A Marine Corps sergeant accused of hazing a Muslim recruit while serving as a drill instructor at Parris Island, South Carolina, will be tried at a lesser, private hearing after agreeing to testify against another Marine drill instructor.
Sgt. Michael K. Eldridge was referred to general court-martial in April on charges of failure to obey a lawful general order, cruelty and maltreatment, false official statement, and drunk and disorderly conduct.
He is accused of participating in an alleged incident in which a recruit was subjected to a late-night interrogation about his Muslim faith and repeatedly thrown into an industrial dryer, where he suffered burns.
But in August, Eldridge's charges were altered and the circumstances of his trial changed with little official explanation.
In an Aug. 30 announcement, Capt. Joshua Pena, a spokesman for Marine Corps Training and Education Command, said Eldridge will now be tried at summary court-martial, the result of an agreement with Maj. Gen. Kevin Iiams, commanding general of TECOM.
He will face charges of failure to obey a lawful order, cruelty and maltreatment, and disorderly conduct.
Summary court-martial are the lowest level of military trial. They are typically private, simplified proceedings not open to the public, and the accused face much lesser sentences than those possible at a general or special court-martial.
While Pena did not provide an explanation for the change to Eldridge's proceedings, multiple sources confirmed to Military.com that they were the result of a plea deal, a key contention of which was that Eldridge would testify against Gunnery Sgt. Joseph Felix, another drill instructor implicated in the alleged hazing incident.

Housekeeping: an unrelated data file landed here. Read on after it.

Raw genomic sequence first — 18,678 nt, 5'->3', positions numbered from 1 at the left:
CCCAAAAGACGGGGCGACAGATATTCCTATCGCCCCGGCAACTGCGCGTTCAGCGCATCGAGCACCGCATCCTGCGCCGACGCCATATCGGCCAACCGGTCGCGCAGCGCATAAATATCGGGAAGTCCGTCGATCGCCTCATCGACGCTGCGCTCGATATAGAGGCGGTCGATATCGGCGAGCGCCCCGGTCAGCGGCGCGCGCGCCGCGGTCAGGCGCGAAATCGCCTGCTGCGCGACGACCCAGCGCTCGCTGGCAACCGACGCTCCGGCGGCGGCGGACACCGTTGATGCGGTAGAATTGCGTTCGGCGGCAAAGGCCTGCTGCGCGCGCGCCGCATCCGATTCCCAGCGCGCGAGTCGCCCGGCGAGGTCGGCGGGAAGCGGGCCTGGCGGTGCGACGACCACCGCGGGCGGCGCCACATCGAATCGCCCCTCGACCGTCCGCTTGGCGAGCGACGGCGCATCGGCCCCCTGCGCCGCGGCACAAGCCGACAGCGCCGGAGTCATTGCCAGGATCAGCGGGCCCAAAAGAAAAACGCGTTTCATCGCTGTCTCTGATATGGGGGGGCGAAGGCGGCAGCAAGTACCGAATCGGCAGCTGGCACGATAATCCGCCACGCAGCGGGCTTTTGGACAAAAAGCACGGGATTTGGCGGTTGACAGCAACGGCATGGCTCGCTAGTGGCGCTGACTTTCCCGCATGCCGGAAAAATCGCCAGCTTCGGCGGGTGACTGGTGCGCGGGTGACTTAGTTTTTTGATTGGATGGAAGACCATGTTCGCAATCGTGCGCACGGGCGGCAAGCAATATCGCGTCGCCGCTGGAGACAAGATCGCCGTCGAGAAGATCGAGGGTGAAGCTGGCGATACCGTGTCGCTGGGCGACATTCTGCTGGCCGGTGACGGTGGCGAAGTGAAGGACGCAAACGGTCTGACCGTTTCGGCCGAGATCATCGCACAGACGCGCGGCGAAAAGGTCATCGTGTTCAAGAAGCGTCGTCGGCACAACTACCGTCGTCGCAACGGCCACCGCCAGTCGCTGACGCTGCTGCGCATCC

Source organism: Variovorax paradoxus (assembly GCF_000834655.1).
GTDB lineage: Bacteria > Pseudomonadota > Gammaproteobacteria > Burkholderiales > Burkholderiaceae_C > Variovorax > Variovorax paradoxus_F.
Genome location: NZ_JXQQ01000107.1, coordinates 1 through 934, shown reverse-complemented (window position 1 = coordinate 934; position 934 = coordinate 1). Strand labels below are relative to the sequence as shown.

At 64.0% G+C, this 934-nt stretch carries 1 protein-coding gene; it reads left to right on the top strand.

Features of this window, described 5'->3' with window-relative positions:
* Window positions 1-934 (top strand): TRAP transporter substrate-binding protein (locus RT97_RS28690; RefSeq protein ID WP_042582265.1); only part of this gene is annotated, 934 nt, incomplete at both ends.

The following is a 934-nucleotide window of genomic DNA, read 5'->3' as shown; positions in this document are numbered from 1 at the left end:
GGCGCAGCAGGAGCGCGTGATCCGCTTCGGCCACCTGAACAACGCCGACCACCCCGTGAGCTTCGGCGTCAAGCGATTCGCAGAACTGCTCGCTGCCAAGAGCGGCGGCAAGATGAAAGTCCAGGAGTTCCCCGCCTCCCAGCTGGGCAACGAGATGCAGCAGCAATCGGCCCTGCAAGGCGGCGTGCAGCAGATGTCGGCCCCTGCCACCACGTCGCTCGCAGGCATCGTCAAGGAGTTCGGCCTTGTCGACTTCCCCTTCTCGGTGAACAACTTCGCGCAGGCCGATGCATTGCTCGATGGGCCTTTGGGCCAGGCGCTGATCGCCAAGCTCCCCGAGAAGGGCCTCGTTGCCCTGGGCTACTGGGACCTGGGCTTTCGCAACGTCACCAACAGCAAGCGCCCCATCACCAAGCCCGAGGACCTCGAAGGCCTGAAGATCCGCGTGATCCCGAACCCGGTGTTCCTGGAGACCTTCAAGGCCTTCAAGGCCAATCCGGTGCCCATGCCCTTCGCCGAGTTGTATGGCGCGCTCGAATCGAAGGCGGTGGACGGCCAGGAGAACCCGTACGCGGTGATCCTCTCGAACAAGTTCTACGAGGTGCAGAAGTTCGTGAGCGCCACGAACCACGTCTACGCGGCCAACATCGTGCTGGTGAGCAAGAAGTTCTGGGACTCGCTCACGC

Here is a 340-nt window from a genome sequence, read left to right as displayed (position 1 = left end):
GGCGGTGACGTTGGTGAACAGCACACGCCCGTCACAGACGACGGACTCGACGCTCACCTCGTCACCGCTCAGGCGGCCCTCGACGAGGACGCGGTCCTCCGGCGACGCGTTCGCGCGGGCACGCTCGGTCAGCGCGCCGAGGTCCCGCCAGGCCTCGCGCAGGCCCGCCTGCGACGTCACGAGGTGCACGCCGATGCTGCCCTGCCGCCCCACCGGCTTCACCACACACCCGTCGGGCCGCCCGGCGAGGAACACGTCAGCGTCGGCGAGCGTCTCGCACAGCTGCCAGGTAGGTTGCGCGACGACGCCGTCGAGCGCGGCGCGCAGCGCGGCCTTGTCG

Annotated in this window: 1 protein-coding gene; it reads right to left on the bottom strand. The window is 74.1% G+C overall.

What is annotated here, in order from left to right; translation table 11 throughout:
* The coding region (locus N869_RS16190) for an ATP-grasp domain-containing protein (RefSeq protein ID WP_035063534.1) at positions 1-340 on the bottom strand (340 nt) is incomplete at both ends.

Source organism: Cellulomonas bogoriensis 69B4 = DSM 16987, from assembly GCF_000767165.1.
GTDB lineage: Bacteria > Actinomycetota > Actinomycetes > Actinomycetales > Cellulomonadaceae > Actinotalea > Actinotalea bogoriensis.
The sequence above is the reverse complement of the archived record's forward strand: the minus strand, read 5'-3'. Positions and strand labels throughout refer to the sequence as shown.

Investigations into multiple episodes of alleged hazing at Parris Island paint Felix as an instigator in some of the worst incidents. Felix is accused of putting the recruit in the dryer in an interrogation-style hazing ordeal while assigned to Platoon 3054, Lima Company, 3rd Recruit Training Battalion in July 2015.
The following year, while serving as senior drill instructor for Platoon 3042, Kilo Company, 3rd Battalion, he is accused of mistreating another Muslim recruit, 20-year-old Raheel Siddiqui, who died March 18, 2016, after vaulting from the third floor of a barracks building in what was determined a suicide.
"The facts and circumstances indicated several factors contributed to [Siddiqui's] death, including maltreatment by his drill instructor team, leadership failures at multiple levels of command, and administrative and process failures, that if avoided, could have the reduced the risk of his death," an investigation into the incident found.
Felix is charged with failure to obey a lawful general order, cruelty and maltreatment, false official statement, drunk and disorderly conduct and obstruction of justice. His general court-martial is set to run from Oct. 30 to Nov. 10 at Marine Corps Base Camp Lejeune, North Carolina.
It's not the first time individuals linked to the hazing scandal have been granted special allowances in exchange for testifying against another defendant.
Lt. Col. Joshua Kissoon, the commanding officer of 3rd Recruit Training Battalion, faces charges of failure to obey a lawful general order, false official statement, and conduct unbecoming an officer and a gentleman, accused of failure to take appropriate action when allegations from initial hazing incidents surfaced.
At his June 5 investigative hearing, two senior Marines who were removed from their posts in the wake of the hazing scandal testified for the prosecution. Col. Paul Cucinotta, former commander of Parris Island's Recruit Training Regiment, and Sgt. Maj. Nicholas Deabreu, former senior enlisted adviser to the regiment, testified under a grant of immunity, according to their own testimony.
Kissoon was arraigned Aug. 30; dates for his court-martial have yet to be set.